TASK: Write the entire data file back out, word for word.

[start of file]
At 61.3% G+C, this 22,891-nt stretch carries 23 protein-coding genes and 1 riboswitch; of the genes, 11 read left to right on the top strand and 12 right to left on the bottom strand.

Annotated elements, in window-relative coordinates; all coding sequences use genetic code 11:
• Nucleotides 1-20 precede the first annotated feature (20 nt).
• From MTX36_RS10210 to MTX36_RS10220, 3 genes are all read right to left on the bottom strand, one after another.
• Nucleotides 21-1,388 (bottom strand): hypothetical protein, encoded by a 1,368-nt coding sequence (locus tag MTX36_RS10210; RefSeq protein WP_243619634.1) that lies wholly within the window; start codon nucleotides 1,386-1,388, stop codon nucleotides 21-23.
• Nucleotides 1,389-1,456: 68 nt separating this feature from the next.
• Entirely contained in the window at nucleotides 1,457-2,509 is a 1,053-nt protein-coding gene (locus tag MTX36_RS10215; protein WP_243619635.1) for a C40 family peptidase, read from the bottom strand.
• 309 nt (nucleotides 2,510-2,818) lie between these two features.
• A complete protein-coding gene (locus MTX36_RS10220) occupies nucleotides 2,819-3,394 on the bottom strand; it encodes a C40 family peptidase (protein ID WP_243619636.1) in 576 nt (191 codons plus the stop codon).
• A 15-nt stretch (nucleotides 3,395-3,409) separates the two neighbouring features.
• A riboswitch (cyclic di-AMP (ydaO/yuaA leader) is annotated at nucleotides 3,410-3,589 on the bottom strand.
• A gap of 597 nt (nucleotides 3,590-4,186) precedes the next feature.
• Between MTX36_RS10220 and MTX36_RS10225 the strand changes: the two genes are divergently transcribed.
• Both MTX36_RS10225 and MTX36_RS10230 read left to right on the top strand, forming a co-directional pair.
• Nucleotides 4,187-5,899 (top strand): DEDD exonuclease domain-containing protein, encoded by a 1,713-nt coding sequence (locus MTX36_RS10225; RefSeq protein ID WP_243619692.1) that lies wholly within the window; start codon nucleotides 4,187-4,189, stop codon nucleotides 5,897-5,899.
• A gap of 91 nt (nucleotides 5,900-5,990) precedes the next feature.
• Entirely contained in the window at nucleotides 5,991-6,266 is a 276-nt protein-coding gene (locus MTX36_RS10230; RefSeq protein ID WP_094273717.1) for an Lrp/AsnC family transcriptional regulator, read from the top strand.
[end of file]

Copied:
At 61.3% G+C, this 22,891-nt stretch carries 23 protein-coding genes and 1 riboswitch; of the genes, 11 read left to right on the top strand and 12 right to left on the bottom strand.

Annotated elements, in window-relative coordinates; all coding sequences use genetic code 11:
• Nucleotides 1-20 precede the first annotated feature (20 nt).
• From MTX36_RS10210 to MTX36_RS10220, 3 genes are all read right to left on the bottom strand, one after another.
• Nucleotides 21-1,388 (bottom strand): hypothetical protein, encoded by a 1,368-nt coding sequence (locus tag MTX36_RS10210; RefSeq protein WP_243619634.1) that lies wholly within the window; start codon nucleotides 1,386-1,388, stop codon nucleotides 21-23.
• Nucleotides 1,389-1,456: 68 nt separating this feature from the next.
• Entirely contained in the window at nucleotides 1,457-2,509 is a 1,053-nt protein-coding gene (locus tag MTX36_RS10215; protein WP_243619635.1) for a C40 family peptidase, read from the bottom strand.
• 309 nt (nucleotides 2,510-2,818) lie between these two features.
• A complete protein-coding gene (locus MTX36_RS10220) occupies nucleotides 2,819-3,394 on the bottom strand; it encodes a C40 family peptidase (protein ID WP_243619636.1) in 576 nt (191 codons plus the stop codon).
• A 15-nt stretch (nucleotides 3,395-3,409) separates the two neighbouring features.
• A riboswitch (cyclic di-AMP (ydaO/yuaA leader) is annotated at nucleotides 3,410-3,589 on the bottom strand.
• A gap of 597 nt (nucleotides 3,590-4,186) precedes the next feature.
• Between MTX36_RS10220 and MTX36_RS10225 the strand changes: the two genes are divergently transcribed.
• Both MTX36_RS10225 and MTX36_RS10230 read left to right on the top strand, forming a co-directional pair.
• Nucleotides 4,187-5,899 (top strand): DEDD exonuclease domain-containing protein, encoded by a 1,713-nt coding sequence (locus MTX36_RS10225; RefSeq protein ID WP_243619692.1) that lies wholly within the window; start codon nucleotides 4,187-4,189, stop codon nucleotides 5,897-5,899.
• A gap of 91 nt (nucleotides 5,900-5,990) precedes the next feature.
• Entirely contained in the window at nucleotides 5,991-6,266 is a 276-nt protein-coding gene (locus MTX36_RS10230; RefSeq protein ID WP_094273717.1) for an Lrp/AsnC family transcriptional regulator, read from the top strand.